What is Peak-To-Average Power Ratio?

What is PAPR or Peak-To-Average Power Ratio?

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- everything RF

Oct 26, 2021

Peak-to-Average Power Ratio (PAPR) is defined as the ratio of peak power to the average power of a signal and is expressed in decibels (dB). It is typically measured for a transmitted signal in an Orthogonal Frequency-Division Multiplexing (OFDM) system. A lower PAPR is desired for efficient performance of a system. Considering the mathematical equation of PAPR, it is defined as the square of peak amplitude divided by the RMS value.

OFDM is a multicarrier modulation technique where the available spectrum is separated into subcarriers, with each subcarrier containing a low-rate data stream. Signals transmitted through an OFDM system typically possess high peak values in the time domain and all the sub-carriers are out of phase with each other in an OFDM system.

At each phase value, the signals are different from each other, however, if at a given instance all data points simultaneously achieve the maximum value, it causes the output to suddenly shoot up. This causes a ‘peak’ in the output envelope. Since in an OFDM system, there are independently modulated subcarriers, the peak value of the system can be very high compared to the average of the whole system. This ratio of the peak to average power value is termed as Peak-to-Average Power Ratio.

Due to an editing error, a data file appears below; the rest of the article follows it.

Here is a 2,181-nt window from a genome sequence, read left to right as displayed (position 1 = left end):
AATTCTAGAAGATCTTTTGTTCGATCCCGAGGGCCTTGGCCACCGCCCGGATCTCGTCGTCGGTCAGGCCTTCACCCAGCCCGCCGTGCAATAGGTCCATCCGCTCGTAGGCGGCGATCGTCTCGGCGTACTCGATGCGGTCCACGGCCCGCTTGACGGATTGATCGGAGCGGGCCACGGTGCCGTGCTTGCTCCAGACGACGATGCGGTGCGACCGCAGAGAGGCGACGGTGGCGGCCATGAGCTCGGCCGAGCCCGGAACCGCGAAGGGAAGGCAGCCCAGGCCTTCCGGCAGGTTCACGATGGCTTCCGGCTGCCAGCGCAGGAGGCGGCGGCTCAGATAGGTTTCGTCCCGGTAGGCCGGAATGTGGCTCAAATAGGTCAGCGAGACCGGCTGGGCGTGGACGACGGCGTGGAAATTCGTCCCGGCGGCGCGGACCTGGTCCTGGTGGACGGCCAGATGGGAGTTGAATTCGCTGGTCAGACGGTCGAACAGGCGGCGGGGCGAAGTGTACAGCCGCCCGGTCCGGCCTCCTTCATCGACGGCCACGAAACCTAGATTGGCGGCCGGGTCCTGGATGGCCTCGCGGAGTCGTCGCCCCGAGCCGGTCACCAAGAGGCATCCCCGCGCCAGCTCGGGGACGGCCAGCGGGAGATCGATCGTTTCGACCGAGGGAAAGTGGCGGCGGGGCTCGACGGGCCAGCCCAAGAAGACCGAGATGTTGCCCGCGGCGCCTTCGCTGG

This occasional surge (which results in a high PAPR) is one of the biggest disadvantages of an OFDM system as it degrades the efficiency of the power amplifier in the transmitter. High PAPR can also cause problems such as out of band and in-band distortion. In-band distortions further includes, high error vector magnitude (EVM), and also degrades the receiver performance. Out-band distortions include increased adjacent channel leakage ratio, and also degrades performance of users in adjacent channels.

Crest Factor Reduction (CFR)

Crest Factor Reduction, or CFR is a technique adapted to reduce Peak to Average Power Ratio (PAPR) of transmitted signals for efficient operation of power amplifiers. Crest factor is a parameter of a waveform, that evaluates the ratio of peak values to the effective value. In simple words, crest factor denotes the extreme peaks in a waveform.